The intent of a stocking pond is to have an environment that is as conducive as possible for fish growth and survival, no matter what the ultimate purpose of the pond might be. Adding to a community’s recreational fishing options is every bit as lofty of a goal as providing food for your own family in a rural setting that also allows you to raise crops and other animals. The development of a fish stocking pond involves much more than simply excavating a pit and filling it with water.
Requirements for designing and building stocking ponds in Northern Michigan or Minnesota will be essentially different from the needs of pond owners in Colorado and Utah, in New Mexico or Texas, or in South Carolina, Florida or Mississippi. It is always wise to consult with your region’s regulatory agencies, university extension agents and fisheries biologists.
Obviously, not all fish species are ideally suited to pond life, and ponds should be designed to support the specific types of fish that will thrive in the climate and with the environment of your location. Basic considerations for a pond include size, depth, water temperature and quality, runoff and drainage, aeration, vegetation, local wildlife and non-aquatic predators, and the existing and potential food chain.
Although you will want to determine your priorities at the outset and study the best ways to achieve your individual goals, some basic principals apply. BTL can serve not only as a resource for information, but also supplies the most effective, reliable pond liners on the market today. AquaArmor was developed to resist harsh UV radiation and protect your pond for years to come. In addition, AquaArmor is 100% safe for both fish and plant life and it will not harm the environment.
Fertilizing Your Stocking Pond
The practice of fertilizing a recreational fishpond is the subject of some debate, and whether you choose to fertilize or not is largely a personal decision. According to the College of Agriculture, Forestry and Life Sciences at Clemson University, “A fertilization schedule can dramatically improve fish production in ponds by up to 300 percent, and fertilization can also decrease aquatic weed problems by shading the pond bottom, so that aquatic weeds have less of an opportunity to grow. A well-managed recreational fishpond that has a good fertilization program can sustain harvests of 125 pounds of fish per acre per year for a number of years.”
However, not all ponds need such fertilization. If you practice supplementary feeding, you will be unable to fertilize your pond, and fertilization is not likely to be practical or successful if you have substantial aquatic weeds or if the water exchange exceeds five percent by volume daily. Also, if you want a clear-water pond, you will probably not wish to fertilize, even though fish yield might be improved through fertilization.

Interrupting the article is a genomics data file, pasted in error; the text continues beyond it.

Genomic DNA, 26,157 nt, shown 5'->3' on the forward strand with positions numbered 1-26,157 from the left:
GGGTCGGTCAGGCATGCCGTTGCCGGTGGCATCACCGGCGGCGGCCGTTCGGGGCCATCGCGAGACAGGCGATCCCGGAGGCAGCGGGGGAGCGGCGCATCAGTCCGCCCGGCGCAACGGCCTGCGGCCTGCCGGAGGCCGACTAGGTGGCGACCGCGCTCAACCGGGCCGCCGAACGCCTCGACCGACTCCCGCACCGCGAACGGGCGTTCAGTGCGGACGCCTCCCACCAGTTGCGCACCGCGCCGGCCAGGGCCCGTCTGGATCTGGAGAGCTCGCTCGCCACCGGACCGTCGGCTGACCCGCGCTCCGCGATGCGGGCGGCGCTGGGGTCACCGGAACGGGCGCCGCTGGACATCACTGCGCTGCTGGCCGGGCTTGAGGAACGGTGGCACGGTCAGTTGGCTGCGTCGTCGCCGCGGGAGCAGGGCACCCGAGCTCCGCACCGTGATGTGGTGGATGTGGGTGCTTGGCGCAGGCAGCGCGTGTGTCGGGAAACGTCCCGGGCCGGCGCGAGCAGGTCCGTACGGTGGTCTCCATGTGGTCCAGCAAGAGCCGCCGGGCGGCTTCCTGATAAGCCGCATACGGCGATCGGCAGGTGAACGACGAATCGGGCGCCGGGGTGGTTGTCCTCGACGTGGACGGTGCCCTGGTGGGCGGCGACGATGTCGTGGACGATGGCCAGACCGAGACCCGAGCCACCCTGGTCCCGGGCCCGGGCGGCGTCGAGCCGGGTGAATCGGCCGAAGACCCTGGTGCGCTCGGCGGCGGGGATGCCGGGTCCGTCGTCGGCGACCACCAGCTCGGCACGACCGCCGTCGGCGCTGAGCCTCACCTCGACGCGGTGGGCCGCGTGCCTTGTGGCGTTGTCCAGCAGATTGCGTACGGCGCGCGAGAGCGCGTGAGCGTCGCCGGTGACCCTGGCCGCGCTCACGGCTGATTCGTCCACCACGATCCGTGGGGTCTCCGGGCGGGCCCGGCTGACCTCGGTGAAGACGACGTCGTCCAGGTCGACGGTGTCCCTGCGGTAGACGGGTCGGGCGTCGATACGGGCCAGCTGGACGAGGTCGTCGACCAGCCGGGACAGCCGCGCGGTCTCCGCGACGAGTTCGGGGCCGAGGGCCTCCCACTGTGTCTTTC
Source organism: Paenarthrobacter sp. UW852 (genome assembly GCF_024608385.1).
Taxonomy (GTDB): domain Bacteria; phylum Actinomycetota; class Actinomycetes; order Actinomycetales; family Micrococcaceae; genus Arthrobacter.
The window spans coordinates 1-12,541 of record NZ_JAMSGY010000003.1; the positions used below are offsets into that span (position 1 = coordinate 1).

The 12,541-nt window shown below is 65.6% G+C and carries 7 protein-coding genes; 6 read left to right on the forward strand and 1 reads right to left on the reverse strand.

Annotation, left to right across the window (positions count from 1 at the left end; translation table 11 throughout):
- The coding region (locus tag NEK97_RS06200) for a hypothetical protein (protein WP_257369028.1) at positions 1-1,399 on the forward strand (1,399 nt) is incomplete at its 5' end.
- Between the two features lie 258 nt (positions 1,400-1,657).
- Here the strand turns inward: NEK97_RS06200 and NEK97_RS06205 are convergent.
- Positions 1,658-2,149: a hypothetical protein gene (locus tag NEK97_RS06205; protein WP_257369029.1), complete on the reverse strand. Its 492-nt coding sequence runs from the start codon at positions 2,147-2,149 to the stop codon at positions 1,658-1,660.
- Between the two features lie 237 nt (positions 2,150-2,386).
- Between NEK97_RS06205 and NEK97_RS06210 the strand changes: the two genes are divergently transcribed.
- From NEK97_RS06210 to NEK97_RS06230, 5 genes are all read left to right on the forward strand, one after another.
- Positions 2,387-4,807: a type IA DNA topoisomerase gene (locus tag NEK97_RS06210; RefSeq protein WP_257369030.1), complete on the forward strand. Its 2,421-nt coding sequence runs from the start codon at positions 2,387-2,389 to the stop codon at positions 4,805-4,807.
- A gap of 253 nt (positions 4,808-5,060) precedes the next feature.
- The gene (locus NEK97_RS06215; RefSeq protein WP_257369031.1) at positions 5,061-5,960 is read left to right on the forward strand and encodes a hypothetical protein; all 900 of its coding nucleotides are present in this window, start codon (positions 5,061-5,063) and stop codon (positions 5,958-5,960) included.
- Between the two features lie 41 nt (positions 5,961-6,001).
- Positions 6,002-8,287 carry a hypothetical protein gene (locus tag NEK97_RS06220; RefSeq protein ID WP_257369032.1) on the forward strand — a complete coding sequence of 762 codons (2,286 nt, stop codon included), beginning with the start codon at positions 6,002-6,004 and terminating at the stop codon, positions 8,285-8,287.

Fertilizing increases production of the free-floating microscopic algae known as phytoplankton that forms the basis of the food chain in a fishpond. That boosts fish production and over time increases the number of harvestable fish. According to the Clemson report, the harvest of a fertilized pond might be triple that of an unfertilized pond.
Harvesting Fish from a Recreational Pond
Once your pond is stocked, it’s necessary to wait approximately one year – sometimes even longer --before you begin to harvest (catch) fish. The reason? You’ll want to ensure that the fish have become accustomed to pond life, that the population is in balance and, most importantly, that the mature Largemouth Bass (assuming that’s what you’ve stocked as predator fish) have had a chance to spawn and that they will continue to replenish your stock. They spawn only once a year, typically in spring, while other species can spawn twice a year, or even more frequently.
A Planned Approach Takes Time
It is almost universally agreed that spring is the best time to begin stocking a new fishpond. However, it should not be a quick process, according to Todd Sink, Ph.D., with the Texas A&M AgriLife Extension Service. Instead, he notes, a planned approach that will result in a “finely-tuned” pond environment, might require up to three years to get right. He adds that rushing the stocking process by stocking the wrong fish, in the wrong order, can lead to years of required remediation.
His advice is to begin with water testing that allows pond owners to understand the basic pond environment and make initial adjustments to provide for optimal food chain and fish health. Read the full discussion here to understand more about pond additions and adjustments that can help stabilize the pond environment and ecosystem before you begin to add fish.